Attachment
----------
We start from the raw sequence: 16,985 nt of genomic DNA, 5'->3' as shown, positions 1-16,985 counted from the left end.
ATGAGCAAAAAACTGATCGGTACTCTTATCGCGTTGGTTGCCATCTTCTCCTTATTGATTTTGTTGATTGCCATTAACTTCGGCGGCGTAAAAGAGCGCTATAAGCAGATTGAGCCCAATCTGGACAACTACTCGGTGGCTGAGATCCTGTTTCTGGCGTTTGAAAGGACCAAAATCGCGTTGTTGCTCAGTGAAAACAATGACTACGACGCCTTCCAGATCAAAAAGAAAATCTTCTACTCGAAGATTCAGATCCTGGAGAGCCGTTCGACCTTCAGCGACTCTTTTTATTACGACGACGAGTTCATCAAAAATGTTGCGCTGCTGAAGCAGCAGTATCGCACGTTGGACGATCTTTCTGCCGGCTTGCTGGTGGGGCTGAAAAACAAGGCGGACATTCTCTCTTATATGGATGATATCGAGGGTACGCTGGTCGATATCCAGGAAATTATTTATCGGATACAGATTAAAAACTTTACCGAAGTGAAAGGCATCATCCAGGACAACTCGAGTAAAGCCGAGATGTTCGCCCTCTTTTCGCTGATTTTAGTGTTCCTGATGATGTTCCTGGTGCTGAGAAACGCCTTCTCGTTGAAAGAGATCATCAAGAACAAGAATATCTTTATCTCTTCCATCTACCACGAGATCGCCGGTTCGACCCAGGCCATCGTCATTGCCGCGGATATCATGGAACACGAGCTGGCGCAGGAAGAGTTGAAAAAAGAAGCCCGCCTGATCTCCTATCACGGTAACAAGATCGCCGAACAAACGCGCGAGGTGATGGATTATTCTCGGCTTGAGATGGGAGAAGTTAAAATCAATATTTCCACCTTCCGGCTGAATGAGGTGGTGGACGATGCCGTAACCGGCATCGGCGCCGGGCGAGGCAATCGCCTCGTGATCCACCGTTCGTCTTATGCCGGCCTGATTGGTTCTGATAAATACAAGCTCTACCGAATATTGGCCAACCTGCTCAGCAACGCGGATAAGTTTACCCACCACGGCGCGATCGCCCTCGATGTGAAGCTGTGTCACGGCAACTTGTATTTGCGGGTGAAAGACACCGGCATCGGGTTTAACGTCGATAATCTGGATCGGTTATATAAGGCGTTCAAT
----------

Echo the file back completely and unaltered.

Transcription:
We start from the raw sequence: 16,985 nt of genomic DNA, 5'->3' as shown, positions 1-16,985 counted from the left end.
ATGAGCAAAAAACTGATCGGTACTCTTATCGCGTTGGTTGCCATCTTCTCCTTATTGATTTTGTTGATTGCCATTAACTTCGGCGGCGTAAAAGAGCGCTATAAGCAGATTGAGCCCAATCTGGACAACTACTCGGTGGCTGAGATCCTGTTTCTGGCGTTTGAAAGGACCAAAATCGCGTTGTTGCTCAGTGAAAACAATGACTACGACGCCTTCCAGATCAAAAAGAAAATCTTCTACTCGAAGATTCAGATCCTGGAGAGCCGTTCGACCTTCAGCGACTCTTTTTATTACGACGACGAGTTCATCAAAAATGTTGCGCTGCTGAAGCAGCAGTATCGCACGTTGGACGATCTTTCTGCCGGCTTGCTGGTGGGGCTGAAAAACAAGGCGGACATTCTCTCTTATATGGATGATATCGAGGGTACGCTGGTCGATATCCAGGAAATTATTTATCGGATACAGATTAAAAACTTTACCGAAGTGAAAGGCATCATCCAGGACAACTCGAGTAAAGCCGAGATGTTCGCCCTCTTTTCGCTGATTTTAGTGTTCCTGATGATGTTCCTGGTGCTGAGAAACGCCTTCTCGTTGAAAGAGATCATCAAGAACAAGAATATCTTTATCTCTTCCATCTACCACGAGATCGCCGGTTCGACCCAGGCCATCGTCATTGCCGCGGATATCATGGAACACGAGCTGGCGCAGGAAGAGTTGAAAAAAGAAGCCCGCCTGATCTCCTATCACGGTAACAAGATCGCCGAACAAACGCGCGAGGTGATGGATTATTCTCGGCTTGAGATGGGAGAAGTTAAAATCAATATTTCCACCTTCCGGCTGAATGAGGTGGTGGACGATGCCGTAACCGGCATCGGCGCCGGGCGAGGCAATCGCCTCGTGATCCACCGTTCGTCTTATGCCGGCCTGATTGGTTCTGATAAATACAAGCTCTACCGAATATTGGCCAACCTGCTCAGCAACGCGGATAAGTTTACCCACCACGGCGCGATCGCCCTCGATGTGAAGCTGTGTCACGGCAACTTGTATTTGCGGGTGAAAGACACCGGCATCGGGTTTAACGTCGATAATCTGGATCGGTTATATAAGGCGTTCAAT